We all have a part to play in supporting individuals who have sustained a concussion.

After sustaining a concussion, individuals may experience physical, cognitive, social, and emotional impacts that may take weeks or months to resolve. A gradual return to activity looks different for everyone.


An accommodation is a change or alteration to the regular way a student is expected to learn, complete assignments, or participate in the classroom.

  • Goal: Inclusion and full participation at school
  • Results in equal opportunity to attain the same level of performance
  • Student treated with dignity and respect
  • Ongoing process

There are 3 main types of accommodations: environmental, instructional, and assessment.

Environmental Accommodations

  • Provide an alternate workspace with less noise & distractions (e.g., library)
  • Offer preferential seating to minimize distractions (e.g., front of class, near teacher)
  • Allow nutrition breaks
  • Reduce audio/visual stimuli (e.g., move student away from windows, dim lights, reduce background noise)
  • Allow the student to wear aides to reduce light & noise (e.g., headphones, sunglasses, hat)
  • Provide extra time for transition between classes
  • Excuse the student from assemblies
  • Allow the student to rest in a quiet room
  • Provide a visual summary of the daily schedule

Instructional Accommodations

  • Provide extra assignment time
  • Provide an outline or study guide
  • Provide alternatives for screen-based instructions
  • Chunk & breakdown tasks so they are smaller & manageable
  • Provide breaks when moving from task to task
  • Provide short & concise written instructions
  • Have the student write down instructions or repeat instructions in their own words
  • Use colour coding/highlighting to emphasize key pieces of information
  • Monitor participation in group work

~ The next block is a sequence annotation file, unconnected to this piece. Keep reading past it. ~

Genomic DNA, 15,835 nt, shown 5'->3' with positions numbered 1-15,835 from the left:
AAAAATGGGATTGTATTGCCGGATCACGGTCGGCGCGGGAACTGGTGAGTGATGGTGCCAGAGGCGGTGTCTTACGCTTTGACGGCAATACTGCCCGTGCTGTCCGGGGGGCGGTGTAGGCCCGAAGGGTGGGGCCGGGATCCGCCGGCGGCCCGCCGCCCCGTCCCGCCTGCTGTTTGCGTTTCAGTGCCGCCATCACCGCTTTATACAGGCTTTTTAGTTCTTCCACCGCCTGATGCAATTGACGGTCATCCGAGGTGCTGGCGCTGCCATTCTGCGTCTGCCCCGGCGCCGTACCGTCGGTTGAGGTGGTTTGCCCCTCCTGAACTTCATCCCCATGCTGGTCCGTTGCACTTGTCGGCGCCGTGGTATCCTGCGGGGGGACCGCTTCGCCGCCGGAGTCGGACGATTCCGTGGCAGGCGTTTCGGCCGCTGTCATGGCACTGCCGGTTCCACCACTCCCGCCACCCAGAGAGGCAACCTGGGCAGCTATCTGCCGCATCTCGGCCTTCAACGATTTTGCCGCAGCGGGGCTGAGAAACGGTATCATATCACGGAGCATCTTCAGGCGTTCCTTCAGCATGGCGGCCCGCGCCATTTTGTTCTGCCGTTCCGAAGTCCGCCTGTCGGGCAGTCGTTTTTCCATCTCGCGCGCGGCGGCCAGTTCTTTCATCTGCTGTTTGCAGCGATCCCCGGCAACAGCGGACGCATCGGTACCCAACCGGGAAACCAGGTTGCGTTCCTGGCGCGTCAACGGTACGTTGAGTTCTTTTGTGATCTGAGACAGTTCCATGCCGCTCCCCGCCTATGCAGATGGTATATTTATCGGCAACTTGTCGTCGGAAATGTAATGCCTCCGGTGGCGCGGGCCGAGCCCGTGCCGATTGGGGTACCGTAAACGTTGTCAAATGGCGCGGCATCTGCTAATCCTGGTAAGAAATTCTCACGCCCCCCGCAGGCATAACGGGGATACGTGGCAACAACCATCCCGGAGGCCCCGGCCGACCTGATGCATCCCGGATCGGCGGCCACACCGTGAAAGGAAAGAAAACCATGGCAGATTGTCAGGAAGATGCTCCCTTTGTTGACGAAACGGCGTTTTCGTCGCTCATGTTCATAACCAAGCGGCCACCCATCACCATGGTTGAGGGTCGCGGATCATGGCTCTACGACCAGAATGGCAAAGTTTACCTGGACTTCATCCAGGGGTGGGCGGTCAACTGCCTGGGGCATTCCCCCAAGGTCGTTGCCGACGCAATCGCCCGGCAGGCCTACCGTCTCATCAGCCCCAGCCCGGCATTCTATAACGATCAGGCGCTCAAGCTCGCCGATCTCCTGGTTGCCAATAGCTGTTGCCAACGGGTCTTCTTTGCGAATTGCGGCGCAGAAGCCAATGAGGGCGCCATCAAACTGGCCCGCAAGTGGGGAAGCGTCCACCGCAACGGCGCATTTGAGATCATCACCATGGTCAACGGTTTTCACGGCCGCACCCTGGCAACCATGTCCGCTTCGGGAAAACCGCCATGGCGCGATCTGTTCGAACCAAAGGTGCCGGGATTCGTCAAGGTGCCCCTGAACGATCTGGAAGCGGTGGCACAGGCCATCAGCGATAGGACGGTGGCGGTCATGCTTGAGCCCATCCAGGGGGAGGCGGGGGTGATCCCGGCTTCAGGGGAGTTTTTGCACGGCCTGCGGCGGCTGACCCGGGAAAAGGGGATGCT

• Provide print-outs instead of note-taking

Assessment Accommodations

  • Provide an agenda/planner to help with organization
  • Encourage the student to use to-do lists & checklists
  • Have the student record daily homework assignments
  • Limit the amount of homework
  • Help the student to prioritize tasks
  • Extend deadlines for assignments
  • Stop testing or evaluating the student until appropriate
  • Provide extra time & breaks for assessments
  • Offer an alternative workspace for test-taking
  • Allow the student to use fact sheets on tests
  • Adjust the test design (e.g., T/F, multiple choice, matching)
  • Allow oral exams (in place of essays or long answers)
  • Weight the assessments differently


Solution-Focused Language

Another way to help students affected by concussion is by using solution-focused language.

Ask questions about what the student wants rather than what they don’t want

  • “What are your best hopes for your return-to-school?”
  • “What would make today a manageable day?”

Ask questions about what has worked for the student in the past

  • “Think back to a recent time when things felt a bit more manageable. What were you or others doing that helped make it manageable?”
  • “You had a good day yesterday. What did you or others do to make it a good day?”

Use powerful compliments that amplify the student’s strengths, resources, and ideas

  • “I am so impressed at how hard you have been trying. It tells me you are mature and take your education ‘seriously’.”
  • “Wow, it sounds like your brother is a really important support person for you…”
  • “That was a great idea you had about sitting up front in math class.”

Ask questions that pull out details of how students and others have helped

  • “How did you do that?”
  • “What did your mom do that was helpful?”

Ask questions that highlight how the student is coping, despite their difficulties

  • “Considering what you’re dealing with, what keeps you strong?”
  • “How have you been managing?”


Source: School First, Holland Bloorview Rehabilitation Hospital


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